MEANDER #4 Saturday 3 June 2017 Flesh out the word “eat” in a phrase and you get quite a literary feast.
I’ve taken selection of “eat” phrases from The Wordsworth Dictionary of Phrase and Fable (Wordsworth Editions, 1994).
“To eat its head off. Said of an animal (usually a horse} that eats more than it is worth, or whose work does not cover the cost of its keep.”
“To eat one’s heart out. To fret or worry excessively; to allow grief or vexation to predominate and tincture all one’s ideas, and absorb all other emotions.”
“To eat one’s words. To retract in a humiliating manner; to unsay what you have said.” I’ll have to muse on that one, as also on humble pie.
“To eat up into the wind. A sailing-ship expression meaning to make good progress windward.” That’s an expression friends Stanley and Marlene Kropf eat many days on the Puget Sound in Washington State.
“To eat well. To have a good appetite. It eats well means that what is eaten is agreeable. To eat badly is to eat without appetite or too little.”
“To eat humble pie. To come down from a position you have assumed and to be obliged to defer to others, to submit to humiliation. Here ‘humble’ is a pun on umble, the umbles being the heart, liver, and entrails of the deer, the huntsman’s perquisites. When the lord and his household dined off the venison on the dais, the huntsman and his fellows took lower seats and partook of the umbles made into a pie.”
And this thought-provoking entry on just the word “eat”:
“Eat. To eat together was, in the East, a sure pledge of protection. There is a story of a Persian grandee who gave the remainder of a peach which he was eating to a man who implored his protection, only to find that his own son had been slain by this man. The nobleman would not allow the murderer to be punished, but said, ‘We have eaten together; go in peace.'”
Time dedicated to family and friends
We’ve spent good time with family and friends this week. Sunday, returning home from Ontario with Dean and Gwen Preheim-Bartel. Monday and Friday with Marty’s siblings. Saturday with friends Ken Seitz and Audrey Metz from Harrisonburg, Virginia.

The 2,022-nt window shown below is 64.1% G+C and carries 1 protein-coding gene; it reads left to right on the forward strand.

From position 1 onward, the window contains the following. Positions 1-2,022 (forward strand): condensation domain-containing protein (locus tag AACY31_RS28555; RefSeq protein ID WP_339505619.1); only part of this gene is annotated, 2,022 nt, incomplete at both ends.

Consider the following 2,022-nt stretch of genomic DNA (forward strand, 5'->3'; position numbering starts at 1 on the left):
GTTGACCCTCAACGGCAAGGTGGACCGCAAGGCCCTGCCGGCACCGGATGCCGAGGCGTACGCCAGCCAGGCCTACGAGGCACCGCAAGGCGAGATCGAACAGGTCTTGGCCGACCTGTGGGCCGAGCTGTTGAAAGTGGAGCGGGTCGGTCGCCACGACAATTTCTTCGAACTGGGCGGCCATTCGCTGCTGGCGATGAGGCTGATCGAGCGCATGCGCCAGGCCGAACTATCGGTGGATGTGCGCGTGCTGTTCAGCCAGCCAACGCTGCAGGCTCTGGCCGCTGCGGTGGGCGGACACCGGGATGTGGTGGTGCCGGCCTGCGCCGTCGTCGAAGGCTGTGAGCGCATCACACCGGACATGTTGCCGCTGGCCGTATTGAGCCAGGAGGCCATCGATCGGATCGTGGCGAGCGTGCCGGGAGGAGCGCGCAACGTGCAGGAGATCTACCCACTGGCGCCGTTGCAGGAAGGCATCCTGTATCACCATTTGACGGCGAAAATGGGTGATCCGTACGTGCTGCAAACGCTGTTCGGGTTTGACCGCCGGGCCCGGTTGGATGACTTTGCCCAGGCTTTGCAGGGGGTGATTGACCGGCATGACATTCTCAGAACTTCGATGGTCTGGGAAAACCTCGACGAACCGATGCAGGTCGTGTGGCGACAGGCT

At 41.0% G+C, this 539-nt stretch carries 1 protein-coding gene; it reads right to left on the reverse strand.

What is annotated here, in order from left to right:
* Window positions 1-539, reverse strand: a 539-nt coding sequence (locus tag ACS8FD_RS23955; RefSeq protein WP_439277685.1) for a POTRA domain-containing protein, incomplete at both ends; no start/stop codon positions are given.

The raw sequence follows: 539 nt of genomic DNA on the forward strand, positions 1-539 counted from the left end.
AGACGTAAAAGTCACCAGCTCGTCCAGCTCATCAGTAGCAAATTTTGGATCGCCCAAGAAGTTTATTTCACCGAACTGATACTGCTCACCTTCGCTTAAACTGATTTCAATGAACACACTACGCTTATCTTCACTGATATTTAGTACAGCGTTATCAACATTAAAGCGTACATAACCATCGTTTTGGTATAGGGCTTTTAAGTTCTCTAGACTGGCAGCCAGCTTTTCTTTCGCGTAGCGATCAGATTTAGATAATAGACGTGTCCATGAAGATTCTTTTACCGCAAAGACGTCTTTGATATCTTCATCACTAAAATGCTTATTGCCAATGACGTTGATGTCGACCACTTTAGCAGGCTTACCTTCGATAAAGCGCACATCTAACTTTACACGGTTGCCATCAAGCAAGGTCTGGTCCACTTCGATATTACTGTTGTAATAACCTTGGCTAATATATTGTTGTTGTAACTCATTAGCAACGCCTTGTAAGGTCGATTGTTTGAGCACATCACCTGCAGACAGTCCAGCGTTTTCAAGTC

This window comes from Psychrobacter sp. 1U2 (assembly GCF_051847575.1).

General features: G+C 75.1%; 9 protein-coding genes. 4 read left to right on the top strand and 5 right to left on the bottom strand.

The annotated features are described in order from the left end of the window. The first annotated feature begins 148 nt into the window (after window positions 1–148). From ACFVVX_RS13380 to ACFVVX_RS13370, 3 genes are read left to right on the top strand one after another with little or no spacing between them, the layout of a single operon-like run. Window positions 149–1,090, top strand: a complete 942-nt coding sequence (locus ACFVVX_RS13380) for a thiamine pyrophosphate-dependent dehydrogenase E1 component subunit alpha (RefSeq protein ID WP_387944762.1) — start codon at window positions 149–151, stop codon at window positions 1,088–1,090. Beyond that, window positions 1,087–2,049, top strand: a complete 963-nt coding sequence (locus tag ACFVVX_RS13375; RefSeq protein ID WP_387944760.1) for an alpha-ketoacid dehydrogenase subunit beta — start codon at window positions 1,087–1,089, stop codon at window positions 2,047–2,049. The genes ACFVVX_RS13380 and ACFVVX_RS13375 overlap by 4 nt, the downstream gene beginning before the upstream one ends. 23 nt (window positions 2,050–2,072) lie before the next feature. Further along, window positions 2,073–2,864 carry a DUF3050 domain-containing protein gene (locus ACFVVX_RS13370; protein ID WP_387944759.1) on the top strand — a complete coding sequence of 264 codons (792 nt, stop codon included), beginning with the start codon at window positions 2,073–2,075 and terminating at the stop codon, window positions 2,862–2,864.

One thing we did amidst much talk and laughter and games was, you guessed it, eat. Pork burgers on the grill at Mary and Gerald Miller’s cottage on Oliver Lake. Lunch at the Steelyard Coffee Café in Elkhart. And lunch Marty fixed for today with Ken and Audrey. The precious thing about getting together is the opportunity to really eat up the experience, finding sustenance for body, mind and soul.
Epic Art Adventures: Sculptures and Quilt Gardens in Elkhart County
What does Seward Johnson have to show about eating? Sculptures about food that we have yet to view include “Wine Food and Thou,” “”Just a Taste,” “Relish, Too?,” “Latte,” and “Yum, Yum.” Outside Cook’s Pizza in Wakarusa is a sculpture of a man wiping his face, entitled, “Hot Weather.” Cool.
Feast Day: Whit Sunday
Tomorrow is Whit Sunday, the seventh Sunday after Easter, also called Pentecost. The day marks the descent of the Holy Spirit on the apostles. It has been observed as a day for baptisms and we will have such a baptism for a couple at church tomorrow. We’re encouraged to wear the flame colors of red, orange and yellow. Every Sunday is a feast day. Praise God!
May you be sustained in every human and divine encounter, renewed, refreshed, restored.